The sacroiliac joint, also commonly known as the SI joint, is a super strong joint that connects the sacrum to the ilium of the pelvis. The joint is surrounded by the anterior and posterior sacroiliac ligaments that bind the bones together. Parts of the posterior ligament are so strong that the pelvis will shatter before they will tear. This is testament to the durability of the joint. There are bilateral aspects of the sacroiliac, one on each side of the spinal column. Patients may demonstrate pain and neurological symptoms unilaterally or bilaterally, depending on very case-specific criteria and the underlying causative process responsible for generating discomfort.
This dialog provides an overview of the anatomy of the SI joint, as well as discusses why pain might be linked to sacroiliac injury or degeneration.
The SI joint is one of the strongest in the human anatomy and bears the weight of the entire upper body. There are 2 distinct variations on pain in the SI joint:
Sacroiliitis is an inflammatory condition that affects the sacroiliac region. It is often related to arthritic changes in the body and can produce serious pain and even functional disability within the actual joint structure.
Sacroiliac joint dysfunction is a far more common type of SI pain. This condition describes abnormal joint movement which can cause excessive tightness or laxity in the actual SI joint. This is a soft tissue pathology, not one of joint deterioration.
The diagnosis of SI dysfunction is often made due to severe chronic lower back and sciatic nerve pain, yet absence of some causative spinal abnormality. Patients with this clinical situation are often tested for SI joint dysfunction using the Stork Test. This is a manual manipulation and examination of the SI joint, performed by a doctor trained in diagnosing sacroiliac problems. This test will usually either lead to the diagnosis of SI joint dysfunction or possibly further testing resulting in the diagnosis of piriformis syndrome.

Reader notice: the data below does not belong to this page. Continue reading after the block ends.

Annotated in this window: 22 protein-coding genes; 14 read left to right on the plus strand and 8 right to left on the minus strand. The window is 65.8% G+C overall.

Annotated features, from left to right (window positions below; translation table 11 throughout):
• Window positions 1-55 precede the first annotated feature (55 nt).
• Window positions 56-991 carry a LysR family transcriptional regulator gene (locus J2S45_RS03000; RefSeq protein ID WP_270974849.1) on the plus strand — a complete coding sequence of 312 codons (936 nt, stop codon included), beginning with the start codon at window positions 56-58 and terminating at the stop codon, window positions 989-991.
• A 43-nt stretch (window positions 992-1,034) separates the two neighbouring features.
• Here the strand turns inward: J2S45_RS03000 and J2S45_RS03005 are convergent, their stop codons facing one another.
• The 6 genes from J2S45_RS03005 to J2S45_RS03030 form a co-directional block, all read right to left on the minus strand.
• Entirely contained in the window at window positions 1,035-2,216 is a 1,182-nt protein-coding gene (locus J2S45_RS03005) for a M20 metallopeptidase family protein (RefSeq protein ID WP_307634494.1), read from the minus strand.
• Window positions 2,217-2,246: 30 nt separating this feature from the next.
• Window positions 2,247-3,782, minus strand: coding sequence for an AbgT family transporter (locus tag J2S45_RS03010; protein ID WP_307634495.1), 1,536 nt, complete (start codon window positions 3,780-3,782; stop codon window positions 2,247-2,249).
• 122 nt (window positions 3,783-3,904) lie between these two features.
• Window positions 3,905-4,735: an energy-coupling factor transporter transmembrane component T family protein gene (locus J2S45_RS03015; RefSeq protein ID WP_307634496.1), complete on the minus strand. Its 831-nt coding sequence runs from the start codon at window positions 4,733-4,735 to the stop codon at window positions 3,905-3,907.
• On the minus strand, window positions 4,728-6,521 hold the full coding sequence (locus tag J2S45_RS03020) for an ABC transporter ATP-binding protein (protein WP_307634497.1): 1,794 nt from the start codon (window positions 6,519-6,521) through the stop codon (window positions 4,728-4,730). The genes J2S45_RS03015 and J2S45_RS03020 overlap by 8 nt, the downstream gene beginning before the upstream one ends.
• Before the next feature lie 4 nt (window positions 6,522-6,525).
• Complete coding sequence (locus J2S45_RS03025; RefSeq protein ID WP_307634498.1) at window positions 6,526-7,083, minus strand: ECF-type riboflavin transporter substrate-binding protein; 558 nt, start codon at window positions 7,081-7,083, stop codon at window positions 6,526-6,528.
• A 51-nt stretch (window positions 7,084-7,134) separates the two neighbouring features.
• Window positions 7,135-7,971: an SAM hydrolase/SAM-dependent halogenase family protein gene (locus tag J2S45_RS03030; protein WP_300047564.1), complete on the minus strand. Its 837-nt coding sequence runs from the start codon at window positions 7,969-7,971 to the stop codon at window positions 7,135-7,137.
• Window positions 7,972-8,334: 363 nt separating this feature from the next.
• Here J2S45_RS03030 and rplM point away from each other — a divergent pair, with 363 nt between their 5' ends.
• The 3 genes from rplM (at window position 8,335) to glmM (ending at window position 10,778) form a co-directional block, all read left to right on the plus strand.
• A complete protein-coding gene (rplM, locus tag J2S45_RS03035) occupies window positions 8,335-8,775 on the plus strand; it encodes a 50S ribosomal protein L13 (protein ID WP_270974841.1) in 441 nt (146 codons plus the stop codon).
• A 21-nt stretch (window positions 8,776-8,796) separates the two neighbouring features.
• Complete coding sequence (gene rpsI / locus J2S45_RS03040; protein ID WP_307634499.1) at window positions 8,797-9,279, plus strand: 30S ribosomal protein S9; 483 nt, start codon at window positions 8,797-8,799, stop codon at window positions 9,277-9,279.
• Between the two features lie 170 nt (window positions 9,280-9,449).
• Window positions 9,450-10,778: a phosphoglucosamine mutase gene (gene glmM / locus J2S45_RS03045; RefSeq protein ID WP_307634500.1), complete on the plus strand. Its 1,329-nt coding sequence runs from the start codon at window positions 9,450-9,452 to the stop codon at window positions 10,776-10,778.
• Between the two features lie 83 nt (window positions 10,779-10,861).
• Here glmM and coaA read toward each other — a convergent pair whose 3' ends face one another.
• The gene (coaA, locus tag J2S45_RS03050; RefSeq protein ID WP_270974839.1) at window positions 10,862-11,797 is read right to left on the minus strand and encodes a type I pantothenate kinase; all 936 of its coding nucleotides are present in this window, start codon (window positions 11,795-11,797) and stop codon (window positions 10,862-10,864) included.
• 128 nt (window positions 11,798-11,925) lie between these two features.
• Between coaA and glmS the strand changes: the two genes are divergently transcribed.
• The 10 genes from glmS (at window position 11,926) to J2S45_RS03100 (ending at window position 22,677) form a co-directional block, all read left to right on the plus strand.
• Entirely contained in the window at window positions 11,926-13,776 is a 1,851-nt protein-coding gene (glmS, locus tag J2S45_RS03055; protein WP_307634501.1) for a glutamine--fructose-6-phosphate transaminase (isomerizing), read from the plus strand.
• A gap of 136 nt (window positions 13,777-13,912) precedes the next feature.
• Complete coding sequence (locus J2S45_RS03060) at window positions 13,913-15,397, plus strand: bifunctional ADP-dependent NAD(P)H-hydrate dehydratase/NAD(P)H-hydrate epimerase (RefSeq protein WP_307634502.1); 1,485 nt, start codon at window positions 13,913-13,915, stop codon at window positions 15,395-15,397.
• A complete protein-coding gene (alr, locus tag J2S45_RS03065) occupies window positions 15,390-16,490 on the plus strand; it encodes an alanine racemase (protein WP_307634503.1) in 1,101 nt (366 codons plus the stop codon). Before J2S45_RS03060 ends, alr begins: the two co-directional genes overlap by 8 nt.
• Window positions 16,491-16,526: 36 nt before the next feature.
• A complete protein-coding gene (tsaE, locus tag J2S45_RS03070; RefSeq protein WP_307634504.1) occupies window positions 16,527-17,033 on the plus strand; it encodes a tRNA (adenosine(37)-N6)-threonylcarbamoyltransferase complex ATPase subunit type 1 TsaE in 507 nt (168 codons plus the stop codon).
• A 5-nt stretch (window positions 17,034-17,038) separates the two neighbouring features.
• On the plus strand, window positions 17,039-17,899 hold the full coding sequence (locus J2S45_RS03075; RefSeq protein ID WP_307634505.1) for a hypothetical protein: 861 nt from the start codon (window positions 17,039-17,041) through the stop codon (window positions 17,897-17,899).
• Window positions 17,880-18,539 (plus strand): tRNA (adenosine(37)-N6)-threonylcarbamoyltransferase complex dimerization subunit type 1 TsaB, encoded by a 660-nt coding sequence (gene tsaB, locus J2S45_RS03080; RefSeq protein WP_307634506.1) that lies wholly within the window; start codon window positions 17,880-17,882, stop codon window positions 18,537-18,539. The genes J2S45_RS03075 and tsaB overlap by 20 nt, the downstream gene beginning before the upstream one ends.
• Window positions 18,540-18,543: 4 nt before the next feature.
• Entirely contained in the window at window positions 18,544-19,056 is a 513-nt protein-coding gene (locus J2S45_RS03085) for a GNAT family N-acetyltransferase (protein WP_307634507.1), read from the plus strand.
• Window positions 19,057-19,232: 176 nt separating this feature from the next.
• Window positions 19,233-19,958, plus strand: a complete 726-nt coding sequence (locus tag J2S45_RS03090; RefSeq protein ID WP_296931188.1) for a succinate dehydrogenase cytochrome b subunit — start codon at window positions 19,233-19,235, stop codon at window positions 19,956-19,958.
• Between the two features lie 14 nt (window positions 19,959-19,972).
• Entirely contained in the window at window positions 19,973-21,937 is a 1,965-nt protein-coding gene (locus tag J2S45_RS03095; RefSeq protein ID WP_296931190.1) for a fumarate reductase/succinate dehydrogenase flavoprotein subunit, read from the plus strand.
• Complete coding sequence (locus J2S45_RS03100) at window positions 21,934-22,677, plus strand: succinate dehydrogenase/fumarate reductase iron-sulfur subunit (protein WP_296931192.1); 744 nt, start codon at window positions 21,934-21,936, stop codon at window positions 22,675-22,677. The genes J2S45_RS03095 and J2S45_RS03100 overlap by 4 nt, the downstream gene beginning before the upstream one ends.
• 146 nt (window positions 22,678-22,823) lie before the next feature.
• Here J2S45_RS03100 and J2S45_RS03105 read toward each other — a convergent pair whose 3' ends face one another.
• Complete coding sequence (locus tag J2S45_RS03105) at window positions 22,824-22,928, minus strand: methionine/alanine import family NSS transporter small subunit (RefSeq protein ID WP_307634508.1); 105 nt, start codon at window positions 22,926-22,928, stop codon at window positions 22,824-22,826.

Diagnosis is often attempted or confirmed by an injection of anesthetic directly into the painful area of the SI joint. If the discomfort goes away, the doctor will consider the SI joint to be the cause of pain and go about designing a proper sacroiliac treatment program.
This is a very "in vogue" region for pain in recent years. Millions of years of evolution designed a joint that is so strong and almost indestructible, yet in the last 2 decades, diagnosis of SI joint problems has reached all time highs. It is amazing how medicine can always find a new area on which to blame unresolved back pain.
The majority of all SI patients have been treated for some other form of back pain in the past. When these treatments did not cure their suffering, the original back pain diagnosis was revised and SI joint pain was pronounced.
It is obvious to many who study dorsalgia treatment that the majority of sacroiliac diagnoses have little merit. Just like in many other back ache conditions, symptoms are often blamed on degenerative processes which are inherent to the human condition and have been deemed generally asymptotic in mild to moderate forms.
If your diagnosis of SI pain is blamed on what amounts to normal joint deterioration, or theorized ligament damage due to unspecified injury, then you might be best served by seeking out a new diagnostic opinion.